Sunday, October 31, 2010

Effecting a Coaching Culture of Collaboration

Most life related coaching is not about problem solving, per se, but an effective coaching relationship or initiative may indirectly resolve many problems. This may sound paradoxical. Guess what? It is and it isn’t. When one is seeking to directly solve personal, or even organizational and cultural problems; one or many can often make them worse. It’s like scratching an itch and making it itchier. Sometimes ignoring the itch and embarking on a more life affirming direction may not make the itch go away, but can certainly make it seem less annoying.

Assuming a more deliberate and positive mindset can lead to more significant forms of satisfaction than merely having an itch go away. Here the concern is not only to metaphorically scratch, or not to scratch, but rather to very briefly explore the efficacy of this macrocosmic coaching approach; versus the microcosmic approach of so-called rational problems solving. This discussion will be coupled with a glimpse at the accompanying implications for personal, and to a lesser degree, public health and socioeconomic well-being of these often oppositional points of view.

Of course, some crisis situations do require direct intervention. They are more like a life-threatening wound than an itch; where a surgeon’s scalpel, versus a coach’s compassion may be the only alternative. But in non-critical situations, the often critical and analytical mindset of problem solving can usher in a negative mindset, which can even lead to a negative, self fulfilling prophecy. When this happens, the negative mindset can become a bigger problem than the initial problem ever was. Moreover, like a virus, this negativity can rapidly spread; in some cases immobilizing the well being of the problem solver, the victim and the entire collective in the process.

Furthermore, the initiation and containment costs of this ever expanding problems solving approach, like in the spiraling costs of our healthcare system, entails a classic case of the law of diminishing returns of ill conceived, large capital outlays. This is not to say that advocating a return to a pre-scientific dark age is advisable either. Instead, finding a workable balance between the more simple and organic coaching and collaborative approaches and the state specific, sometimes myopic individualistic problem solving methodologies may provide optimum value.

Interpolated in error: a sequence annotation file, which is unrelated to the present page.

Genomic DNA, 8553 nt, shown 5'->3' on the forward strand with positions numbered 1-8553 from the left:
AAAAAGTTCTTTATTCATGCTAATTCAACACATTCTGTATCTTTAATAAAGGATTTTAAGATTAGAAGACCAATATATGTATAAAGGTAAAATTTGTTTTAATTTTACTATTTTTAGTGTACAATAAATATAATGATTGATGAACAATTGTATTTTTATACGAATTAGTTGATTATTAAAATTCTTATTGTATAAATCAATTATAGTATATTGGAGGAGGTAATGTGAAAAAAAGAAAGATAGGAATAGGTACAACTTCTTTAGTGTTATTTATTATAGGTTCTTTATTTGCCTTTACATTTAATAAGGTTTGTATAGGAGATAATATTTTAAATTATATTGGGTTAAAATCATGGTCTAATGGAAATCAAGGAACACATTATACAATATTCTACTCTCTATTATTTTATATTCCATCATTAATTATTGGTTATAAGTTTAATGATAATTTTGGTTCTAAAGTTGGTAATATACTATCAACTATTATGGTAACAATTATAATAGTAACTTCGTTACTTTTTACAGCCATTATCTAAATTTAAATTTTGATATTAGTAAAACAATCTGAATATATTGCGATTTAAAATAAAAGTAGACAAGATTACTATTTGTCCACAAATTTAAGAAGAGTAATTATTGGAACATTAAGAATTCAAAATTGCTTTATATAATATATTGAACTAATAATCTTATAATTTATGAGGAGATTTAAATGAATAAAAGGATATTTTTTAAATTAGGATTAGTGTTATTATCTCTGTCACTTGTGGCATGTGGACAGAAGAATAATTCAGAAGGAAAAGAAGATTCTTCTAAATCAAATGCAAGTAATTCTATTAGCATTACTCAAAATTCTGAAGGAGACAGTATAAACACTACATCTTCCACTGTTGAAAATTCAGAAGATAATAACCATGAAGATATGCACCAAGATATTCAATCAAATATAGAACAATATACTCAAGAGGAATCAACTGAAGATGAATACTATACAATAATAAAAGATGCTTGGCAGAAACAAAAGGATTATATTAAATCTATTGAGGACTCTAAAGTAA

The medical model of solving psychological problems often follows this course; as do overly reactive methods to control so-called financial panics and other instances of mass hysteria. Do these more traditional problems solving methods work? Sometimes yes, but often no. More troubling, such invasive measures usually offer only short term relief, focusing on symptoms, like scratching an itch, rather than underlying afflictions exemplified by psychopharmacological patients, with progressively debilitating side effects.

Conversely, coaching seeks to focus on possibilities rather than problems. Thus coaching embraces positivity rather than negativity, often focusing on dreams rather than nightmares with an emphasis on intrinsic rather than extrinsic rewards. Coaching embraces strength based initiatives, hopeful attitudes and health rather than disease. In the often atomistic worldview of the medical model, all too often an itch is an itch, is an itch, ad nauseam.

Does coaching always succeed? Of course it doesn’t. That would imply an unrealistic mindset denying the critical nature of some acute afflictions in one’s physical and mental health and elsewhere. Also, not being facetious, sometimes success can only be seen through the eyes of the succeeder and coaching currently possesses very few scientifically verified success stories.

However, coaching is more concerned with the active process of becoming, rather than a rational analysis of being. Moreover, in coaching the difference between problem solving and positivity is that coaching embodies a more all encompassing holistic and meta-mindset. In turn, this meta-mindset characterizes that the best coaching practices can engender a more self empowering and self correcting process than the problem solving approach.

Yet, some feel that everything that is worthwhile requires struggle. However, these “no pain—no gain” approaches can take a toll on one’s physical and mental well being, and eventually for the survival of the “un-fittest”, as well as encourage dependencies and perpetuate chronic conditions.

Thus, my recommendation is to at least explore, and if advisable, follow the more positive path that coaching affords to realize your goals; rather than seeking out problem solving practitioners or philosophies. As I asserted initially, the pursuit of positive goals thru coaching often indirectly solves, or lessens the impact, of these problems as my itch analogy indicate.

Finally, a question that this brief discussion begs: In the long run, is the relative sustainability of a coaching culture of collaboration more effective, versus a rational culture built on top of the notion of rugged individualism?